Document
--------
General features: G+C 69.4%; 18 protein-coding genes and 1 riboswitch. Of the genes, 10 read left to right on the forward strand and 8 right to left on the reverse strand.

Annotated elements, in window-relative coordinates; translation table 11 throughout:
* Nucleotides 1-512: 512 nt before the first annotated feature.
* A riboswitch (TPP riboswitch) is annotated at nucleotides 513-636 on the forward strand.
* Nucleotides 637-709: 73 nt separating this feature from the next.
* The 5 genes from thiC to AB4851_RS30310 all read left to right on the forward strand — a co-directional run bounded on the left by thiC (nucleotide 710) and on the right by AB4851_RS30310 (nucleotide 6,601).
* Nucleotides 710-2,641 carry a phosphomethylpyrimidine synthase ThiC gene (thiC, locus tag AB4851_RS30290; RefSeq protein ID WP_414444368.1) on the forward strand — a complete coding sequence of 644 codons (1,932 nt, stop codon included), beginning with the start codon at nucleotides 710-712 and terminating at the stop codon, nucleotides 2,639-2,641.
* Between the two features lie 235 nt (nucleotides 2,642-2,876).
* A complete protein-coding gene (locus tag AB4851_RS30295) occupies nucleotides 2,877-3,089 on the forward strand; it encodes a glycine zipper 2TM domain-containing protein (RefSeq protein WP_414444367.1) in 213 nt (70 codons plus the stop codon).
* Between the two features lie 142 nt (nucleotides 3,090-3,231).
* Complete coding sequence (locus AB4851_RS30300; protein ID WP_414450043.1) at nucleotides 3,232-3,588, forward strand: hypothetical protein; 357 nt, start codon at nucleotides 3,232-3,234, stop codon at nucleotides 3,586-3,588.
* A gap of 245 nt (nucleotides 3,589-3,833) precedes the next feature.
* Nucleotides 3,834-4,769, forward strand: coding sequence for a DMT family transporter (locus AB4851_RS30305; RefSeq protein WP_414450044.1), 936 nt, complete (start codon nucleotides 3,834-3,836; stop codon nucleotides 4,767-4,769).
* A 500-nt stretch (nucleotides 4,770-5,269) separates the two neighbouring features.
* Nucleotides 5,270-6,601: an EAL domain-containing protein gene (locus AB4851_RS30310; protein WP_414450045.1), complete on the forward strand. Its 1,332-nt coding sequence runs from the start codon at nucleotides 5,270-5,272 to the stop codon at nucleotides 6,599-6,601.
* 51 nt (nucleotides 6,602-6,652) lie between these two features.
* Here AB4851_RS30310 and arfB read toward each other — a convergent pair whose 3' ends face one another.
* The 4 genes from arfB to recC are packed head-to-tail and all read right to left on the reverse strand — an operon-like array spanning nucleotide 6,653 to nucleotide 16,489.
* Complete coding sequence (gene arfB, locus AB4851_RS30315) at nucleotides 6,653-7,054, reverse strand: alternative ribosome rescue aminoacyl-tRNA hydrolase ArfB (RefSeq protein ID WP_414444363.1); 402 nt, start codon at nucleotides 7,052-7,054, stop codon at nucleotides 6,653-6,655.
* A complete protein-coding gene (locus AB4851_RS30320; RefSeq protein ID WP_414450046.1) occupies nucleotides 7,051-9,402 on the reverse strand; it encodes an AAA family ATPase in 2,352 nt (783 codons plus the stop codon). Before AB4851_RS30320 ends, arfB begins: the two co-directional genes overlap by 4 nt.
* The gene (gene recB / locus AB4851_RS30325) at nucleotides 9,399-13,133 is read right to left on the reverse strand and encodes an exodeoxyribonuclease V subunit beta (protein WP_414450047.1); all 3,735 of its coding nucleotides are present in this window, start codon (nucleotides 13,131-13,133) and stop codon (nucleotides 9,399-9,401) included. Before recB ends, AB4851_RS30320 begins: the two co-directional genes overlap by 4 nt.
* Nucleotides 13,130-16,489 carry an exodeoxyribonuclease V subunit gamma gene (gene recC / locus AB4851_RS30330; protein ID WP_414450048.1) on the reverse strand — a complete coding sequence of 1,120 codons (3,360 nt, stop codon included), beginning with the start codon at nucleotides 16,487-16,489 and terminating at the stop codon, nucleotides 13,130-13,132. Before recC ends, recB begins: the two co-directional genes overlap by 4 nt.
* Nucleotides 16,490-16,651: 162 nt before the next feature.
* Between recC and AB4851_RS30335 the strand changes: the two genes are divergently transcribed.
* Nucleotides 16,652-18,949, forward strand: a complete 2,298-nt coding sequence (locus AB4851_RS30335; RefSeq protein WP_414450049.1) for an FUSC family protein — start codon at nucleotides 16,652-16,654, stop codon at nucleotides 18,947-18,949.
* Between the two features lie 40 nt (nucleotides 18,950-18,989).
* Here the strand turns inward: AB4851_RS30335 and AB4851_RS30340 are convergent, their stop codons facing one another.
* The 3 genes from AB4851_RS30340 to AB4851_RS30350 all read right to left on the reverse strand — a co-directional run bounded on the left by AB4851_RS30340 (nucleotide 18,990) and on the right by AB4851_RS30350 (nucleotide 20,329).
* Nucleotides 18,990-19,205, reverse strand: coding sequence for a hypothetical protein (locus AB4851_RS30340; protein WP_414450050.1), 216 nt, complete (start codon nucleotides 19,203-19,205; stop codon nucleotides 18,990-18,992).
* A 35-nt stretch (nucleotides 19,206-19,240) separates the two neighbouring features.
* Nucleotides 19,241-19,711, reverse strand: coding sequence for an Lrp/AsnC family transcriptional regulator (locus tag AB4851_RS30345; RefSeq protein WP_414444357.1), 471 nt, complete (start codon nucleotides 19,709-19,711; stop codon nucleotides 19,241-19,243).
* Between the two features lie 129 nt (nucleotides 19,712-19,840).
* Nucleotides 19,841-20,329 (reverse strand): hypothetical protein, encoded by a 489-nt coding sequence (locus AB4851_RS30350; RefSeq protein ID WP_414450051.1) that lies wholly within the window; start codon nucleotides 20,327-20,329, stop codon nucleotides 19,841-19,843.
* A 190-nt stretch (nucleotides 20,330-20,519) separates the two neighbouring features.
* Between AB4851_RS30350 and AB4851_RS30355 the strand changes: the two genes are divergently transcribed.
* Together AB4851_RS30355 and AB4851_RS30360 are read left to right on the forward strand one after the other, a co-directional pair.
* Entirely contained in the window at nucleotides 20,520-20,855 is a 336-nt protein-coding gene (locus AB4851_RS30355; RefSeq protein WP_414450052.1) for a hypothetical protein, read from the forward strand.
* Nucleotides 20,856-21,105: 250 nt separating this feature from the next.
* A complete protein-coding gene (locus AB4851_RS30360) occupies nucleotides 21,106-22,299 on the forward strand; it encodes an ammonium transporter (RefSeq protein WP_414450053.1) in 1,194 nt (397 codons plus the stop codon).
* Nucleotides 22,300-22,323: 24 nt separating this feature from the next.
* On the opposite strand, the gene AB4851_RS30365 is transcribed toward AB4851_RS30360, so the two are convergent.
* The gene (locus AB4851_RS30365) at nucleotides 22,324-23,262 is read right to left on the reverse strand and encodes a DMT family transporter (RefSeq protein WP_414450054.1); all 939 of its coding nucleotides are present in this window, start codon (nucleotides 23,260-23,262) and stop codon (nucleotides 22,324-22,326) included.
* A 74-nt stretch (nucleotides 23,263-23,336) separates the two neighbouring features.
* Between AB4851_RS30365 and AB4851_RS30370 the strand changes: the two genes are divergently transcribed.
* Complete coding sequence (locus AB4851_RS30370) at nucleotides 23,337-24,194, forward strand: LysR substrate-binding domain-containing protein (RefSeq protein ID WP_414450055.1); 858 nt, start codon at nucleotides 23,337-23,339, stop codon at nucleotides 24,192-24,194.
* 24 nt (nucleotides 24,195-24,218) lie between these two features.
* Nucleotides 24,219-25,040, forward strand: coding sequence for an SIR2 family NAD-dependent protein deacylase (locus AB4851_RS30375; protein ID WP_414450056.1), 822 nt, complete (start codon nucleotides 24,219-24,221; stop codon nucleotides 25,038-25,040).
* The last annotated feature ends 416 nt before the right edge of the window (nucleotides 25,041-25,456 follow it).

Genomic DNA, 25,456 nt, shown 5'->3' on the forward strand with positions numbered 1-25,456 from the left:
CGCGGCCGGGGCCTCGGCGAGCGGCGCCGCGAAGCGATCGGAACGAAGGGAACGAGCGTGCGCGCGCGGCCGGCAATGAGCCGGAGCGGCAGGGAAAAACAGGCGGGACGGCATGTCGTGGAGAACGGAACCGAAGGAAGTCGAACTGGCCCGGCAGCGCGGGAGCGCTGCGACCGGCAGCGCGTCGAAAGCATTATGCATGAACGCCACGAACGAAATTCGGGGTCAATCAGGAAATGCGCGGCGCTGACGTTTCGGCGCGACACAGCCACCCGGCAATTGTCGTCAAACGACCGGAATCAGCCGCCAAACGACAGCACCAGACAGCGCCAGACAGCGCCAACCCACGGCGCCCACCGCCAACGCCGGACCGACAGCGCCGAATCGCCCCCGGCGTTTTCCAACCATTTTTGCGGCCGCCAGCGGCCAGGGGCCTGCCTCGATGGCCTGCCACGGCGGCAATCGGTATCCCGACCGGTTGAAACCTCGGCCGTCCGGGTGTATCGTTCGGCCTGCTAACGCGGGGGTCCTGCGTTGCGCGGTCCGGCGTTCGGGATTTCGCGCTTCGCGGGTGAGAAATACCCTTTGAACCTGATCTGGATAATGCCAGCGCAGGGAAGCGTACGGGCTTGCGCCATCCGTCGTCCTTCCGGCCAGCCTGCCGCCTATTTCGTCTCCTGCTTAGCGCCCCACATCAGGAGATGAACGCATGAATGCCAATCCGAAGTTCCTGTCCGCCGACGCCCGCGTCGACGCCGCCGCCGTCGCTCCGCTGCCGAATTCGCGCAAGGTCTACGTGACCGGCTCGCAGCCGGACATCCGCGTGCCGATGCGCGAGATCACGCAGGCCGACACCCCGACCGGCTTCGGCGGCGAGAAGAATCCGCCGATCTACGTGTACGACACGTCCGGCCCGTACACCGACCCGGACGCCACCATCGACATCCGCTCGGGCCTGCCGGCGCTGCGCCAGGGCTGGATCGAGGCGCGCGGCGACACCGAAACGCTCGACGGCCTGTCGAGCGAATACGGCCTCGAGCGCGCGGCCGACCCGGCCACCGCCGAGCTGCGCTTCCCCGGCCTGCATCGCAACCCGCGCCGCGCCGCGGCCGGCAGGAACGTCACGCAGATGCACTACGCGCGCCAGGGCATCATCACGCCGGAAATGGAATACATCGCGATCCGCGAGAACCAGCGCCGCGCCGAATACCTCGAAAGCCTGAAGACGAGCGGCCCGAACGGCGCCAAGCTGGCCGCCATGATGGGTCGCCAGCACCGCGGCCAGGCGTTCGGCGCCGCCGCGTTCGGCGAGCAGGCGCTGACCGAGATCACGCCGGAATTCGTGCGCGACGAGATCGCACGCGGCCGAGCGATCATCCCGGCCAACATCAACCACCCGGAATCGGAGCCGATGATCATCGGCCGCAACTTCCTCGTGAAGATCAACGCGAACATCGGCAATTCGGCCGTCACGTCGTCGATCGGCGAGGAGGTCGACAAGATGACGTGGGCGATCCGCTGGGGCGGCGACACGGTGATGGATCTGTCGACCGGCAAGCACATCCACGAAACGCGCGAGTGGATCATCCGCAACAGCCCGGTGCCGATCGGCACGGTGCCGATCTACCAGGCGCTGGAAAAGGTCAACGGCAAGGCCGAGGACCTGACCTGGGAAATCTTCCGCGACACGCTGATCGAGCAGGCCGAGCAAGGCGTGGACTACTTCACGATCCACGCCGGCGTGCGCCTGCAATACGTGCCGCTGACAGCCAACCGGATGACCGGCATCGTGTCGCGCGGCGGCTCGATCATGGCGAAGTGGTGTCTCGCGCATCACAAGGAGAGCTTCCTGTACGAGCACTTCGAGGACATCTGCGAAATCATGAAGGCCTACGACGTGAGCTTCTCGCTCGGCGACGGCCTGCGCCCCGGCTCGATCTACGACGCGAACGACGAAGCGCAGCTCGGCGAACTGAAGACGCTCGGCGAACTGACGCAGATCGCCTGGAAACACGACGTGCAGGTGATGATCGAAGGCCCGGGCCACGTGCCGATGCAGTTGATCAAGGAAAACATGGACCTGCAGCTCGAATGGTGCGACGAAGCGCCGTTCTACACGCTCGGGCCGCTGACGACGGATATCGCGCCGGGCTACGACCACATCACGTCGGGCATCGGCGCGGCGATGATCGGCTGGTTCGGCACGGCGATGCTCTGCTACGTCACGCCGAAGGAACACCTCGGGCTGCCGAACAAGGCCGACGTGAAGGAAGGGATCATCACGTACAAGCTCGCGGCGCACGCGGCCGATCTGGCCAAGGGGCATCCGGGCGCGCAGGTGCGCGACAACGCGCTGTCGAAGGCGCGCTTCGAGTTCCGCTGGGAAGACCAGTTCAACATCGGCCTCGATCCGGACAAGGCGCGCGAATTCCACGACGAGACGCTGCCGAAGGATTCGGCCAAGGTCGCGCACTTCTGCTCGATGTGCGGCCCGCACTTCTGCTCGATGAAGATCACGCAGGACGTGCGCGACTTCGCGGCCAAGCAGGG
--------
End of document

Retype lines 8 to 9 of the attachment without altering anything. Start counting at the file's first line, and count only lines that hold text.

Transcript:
* Between the two features lie 235 nt (nucleotides 2,642-2,876).
* A complete protein-coding gene (locus tag AB4851_RS30295) occupies nucleotides 2,877-3,089 on the forward strand; it encodes a glycine zipper 2TM domain-containing protein (RefSeq protein WP_414444367.1) in 213 nt (70 codons plus the stop codon).